Freedom is Making a Comeback

For as long as I can remember I have had a fascination with motorcycles.

As a boy, this wasn’t driven by any particular experience but more the anti-authoritarian and freedom movements that the motorcycling culture represented. There was something inspiring to a young boy about the robust motorcycling heroes captured on the big and small screens.

Later, as an adult, my interest took a new turn with the purchase of a small bike for transport. It quickly dawned on me how dangerous motorcycling can be. I also realised that I didn’t have the right mindset at 18 years of age to be a responsible rider. So the bike was sold and my love of motorcycling was once again relegated to vicarious joy. That decision certainly made my parents very happy.

Some 18 years later, during what I laughingly call my first mid-life crisis, the desire for motorcycling again took hold. I obtained my licence and bought an affordable cruiser from the local dealer.

After six years, the pleasure of my weekend rides has not diminished; nor have the dangers attached to this form of motoring. Despite my more mature approach to how I ride, the risks are still significant. A single mistake, by you or other road users, can have catastrophic consequences.

Yet motorcycling is growing in popularity with increasing numbers of new bikes being registered on Australian roads.

I am sure the relatively inexpensive nature of motorbikes as a transport option has something to do with it. With fuel prices near record highs and city parking prohibitively expensive, a motorcycle is a cost effective alternative.

I also detect a revival of the anti-authoritarian and freedom-loving movement that so appealed to me as a young boy. However, on this occasion, rather than being inspired by celluloid heroes, I suspect it is a real rebellion against the encroaching nanny state that increasingly governs almost every aspect of our lives.

There are so few pastimes that clearly have the same potential for personal disaster that are not yet strangled by red tape and regulation. It suggests to me that people are actually clambering to take some personal responsibility.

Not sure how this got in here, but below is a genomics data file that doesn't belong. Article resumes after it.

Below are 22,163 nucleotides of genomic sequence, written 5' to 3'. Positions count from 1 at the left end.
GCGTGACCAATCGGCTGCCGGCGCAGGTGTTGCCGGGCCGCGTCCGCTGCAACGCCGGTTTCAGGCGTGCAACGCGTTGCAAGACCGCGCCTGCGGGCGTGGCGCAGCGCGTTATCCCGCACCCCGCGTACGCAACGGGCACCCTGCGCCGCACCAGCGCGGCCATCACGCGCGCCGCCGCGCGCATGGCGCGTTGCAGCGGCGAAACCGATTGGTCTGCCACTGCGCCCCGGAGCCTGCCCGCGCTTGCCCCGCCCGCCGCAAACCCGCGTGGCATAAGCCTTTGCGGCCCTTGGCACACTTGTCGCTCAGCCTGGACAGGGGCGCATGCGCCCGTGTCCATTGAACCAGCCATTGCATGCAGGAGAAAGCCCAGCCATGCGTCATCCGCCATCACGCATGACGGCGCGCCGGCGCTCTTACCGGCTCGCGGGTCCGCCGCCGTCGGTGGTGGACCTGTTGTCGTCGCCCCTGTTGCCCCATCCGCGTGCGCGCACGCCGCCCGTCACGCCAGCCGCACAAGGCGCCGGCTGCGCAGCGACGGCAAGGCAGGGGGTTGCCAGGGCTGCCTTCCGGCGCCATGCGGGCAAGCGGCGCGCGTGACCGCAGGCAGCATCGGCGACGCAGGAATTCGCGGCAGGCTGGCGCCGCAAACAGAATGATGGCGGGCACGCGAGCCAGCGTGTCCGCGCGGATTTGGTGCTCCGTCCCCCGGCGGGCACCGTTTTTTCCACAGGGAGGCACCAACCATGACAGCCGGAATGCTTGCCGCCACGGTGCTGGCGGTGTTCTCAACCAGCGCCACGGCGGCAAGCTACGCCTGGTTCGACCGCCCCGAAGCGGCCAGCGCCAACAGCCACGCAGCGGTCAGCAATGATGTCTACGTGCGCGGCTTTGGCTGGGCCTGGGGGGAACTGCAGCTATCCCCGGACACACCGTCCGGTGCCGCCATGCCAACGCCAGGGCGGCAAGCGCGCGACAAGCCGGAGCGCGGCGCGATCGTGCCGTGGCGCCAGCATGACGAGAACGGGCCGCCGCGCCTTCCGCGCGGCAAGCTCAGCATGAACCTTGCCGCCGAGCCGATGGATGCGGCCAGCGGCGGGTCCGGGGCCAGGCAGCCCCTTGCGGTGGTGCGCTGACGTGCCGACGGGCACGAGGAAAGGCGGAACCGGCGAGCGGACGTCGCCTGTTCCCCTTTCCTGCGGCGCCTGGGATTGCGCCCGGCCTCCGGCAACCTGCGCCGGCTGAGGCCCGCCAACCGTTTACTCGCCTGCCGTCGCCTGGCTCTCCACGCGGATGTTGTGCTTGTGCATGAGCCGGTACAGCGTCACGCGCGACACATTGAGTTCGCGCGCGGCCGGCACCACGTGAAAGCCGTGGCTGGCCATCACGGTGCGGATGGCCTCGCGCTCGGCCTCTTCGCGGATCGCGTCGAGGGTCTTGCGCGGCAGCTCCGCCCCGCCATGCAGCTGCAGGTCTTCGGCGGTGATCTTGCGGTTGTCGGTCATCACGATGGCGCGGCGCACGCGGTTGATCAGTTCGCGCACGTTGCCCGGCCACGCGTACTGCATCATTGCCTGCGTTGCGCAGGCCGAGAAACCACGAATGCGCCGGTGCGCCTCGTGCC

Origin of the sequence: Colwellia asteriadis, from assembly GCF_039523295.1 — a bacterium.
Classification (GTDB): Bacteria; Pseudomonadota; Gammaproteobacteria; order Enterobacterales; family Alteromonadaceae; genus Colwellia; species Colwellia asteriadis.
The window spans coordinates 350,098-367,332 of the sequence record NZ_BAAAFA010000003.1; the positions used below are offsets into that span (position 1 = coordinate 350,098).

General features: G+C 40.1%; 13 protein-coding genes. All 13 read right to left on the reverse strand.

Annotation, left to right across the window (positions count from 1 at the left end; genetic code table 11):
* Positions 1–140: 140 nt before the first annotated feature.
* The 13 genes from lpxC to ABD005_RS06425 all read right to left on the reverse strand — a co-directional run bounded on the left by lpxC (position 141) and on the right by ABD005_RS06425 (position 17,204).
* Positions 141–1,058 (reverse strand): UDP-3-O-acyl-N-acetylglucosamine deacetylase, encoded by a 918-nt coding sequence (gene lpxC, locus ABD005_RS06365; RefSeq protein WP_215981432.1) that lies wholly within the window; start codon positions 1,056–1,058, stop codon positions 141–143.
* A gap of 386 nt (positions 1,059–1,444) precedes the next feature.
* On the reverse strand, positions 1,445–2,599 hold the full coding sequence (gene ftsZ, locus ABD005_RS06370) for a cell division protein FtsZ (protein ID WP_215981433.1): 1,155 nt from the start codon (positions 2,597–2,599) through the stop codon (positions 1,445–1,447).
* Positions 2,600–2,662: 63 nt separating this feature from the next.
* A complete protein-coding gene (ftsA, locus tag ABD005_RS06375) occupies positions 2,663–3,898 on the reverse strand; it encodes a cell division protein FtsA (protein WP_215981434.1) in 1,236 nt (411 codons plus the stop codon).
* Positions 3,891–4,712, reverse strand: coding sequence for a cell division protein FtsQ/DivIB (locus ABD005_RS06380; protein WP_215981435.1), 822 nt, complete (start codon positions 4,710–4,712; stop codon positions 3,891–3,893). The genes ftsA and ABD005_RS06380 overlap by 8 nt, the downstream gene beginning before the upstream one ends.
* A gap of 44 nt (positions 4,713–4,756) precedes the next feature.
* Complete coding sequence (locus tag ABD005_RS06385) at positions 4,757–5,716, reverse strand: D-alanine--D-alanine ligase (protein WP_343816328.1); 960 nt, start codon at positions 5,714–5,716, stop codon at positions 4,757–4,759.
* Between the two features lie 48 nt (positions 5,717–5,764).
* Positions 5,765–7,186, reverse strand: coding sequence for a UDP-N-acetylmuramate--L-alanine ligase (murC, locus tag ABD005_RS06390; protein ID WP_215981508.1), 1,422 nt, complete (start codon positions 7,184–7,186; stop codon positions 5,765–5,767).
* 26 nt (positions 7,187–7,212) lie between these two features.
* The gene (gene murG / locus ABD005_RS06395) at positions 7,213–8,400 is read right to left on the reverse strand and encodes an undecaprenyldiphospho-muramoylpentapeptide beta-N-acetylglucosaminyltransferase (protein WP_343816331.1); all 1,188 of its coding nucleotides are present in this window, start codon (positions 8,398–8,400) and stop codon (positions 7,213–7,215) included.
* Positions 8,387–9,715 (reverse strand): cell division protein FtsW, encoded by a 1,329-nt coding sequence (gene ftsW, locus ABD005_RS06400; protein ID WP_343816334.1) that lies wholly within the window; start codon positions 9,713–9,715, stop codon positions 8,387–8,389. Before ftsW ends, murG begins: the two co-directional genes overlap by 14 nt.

That might explain why the ‘extreme’ sports are a fast-growing competitive arena – irrespective of whether you are competing as a team or only against yourself.

There is a growing awareness that life is meant to be lived to the fullest extent possible. We cannot satisfy the requirements of human nature by going through the motions in a sanitised and bureaucratised world.

And yet that is the path we are on. Our children are no longer learning from experience about risk-taking. In too many schools and backyards, they can no longer climb trees, ride bikes or play contact sports. Unable to learn from the experience of making mistakes on a relatively minor scale, the judgment necessary when assessing risks later in life may not be as finely honed as in previous generations.

As a result, the next generation of motorcycling enthusiasts may not be able to make the judgment call that they aren’t well prepared to ride a bike at 18.

The result of wrapping our children in cotton wool may yet have unforeseen consequences for our community. But then again, government-led decisions almost always do.

Great! You’ve successfully signed up.

Welcome back! You've successfully signed in.

You've successfully subscribed to Confidential Daily.

Success! Check your email for magic link to sign-in.

Success! Your billing info has been updated.

Your billing was not updated.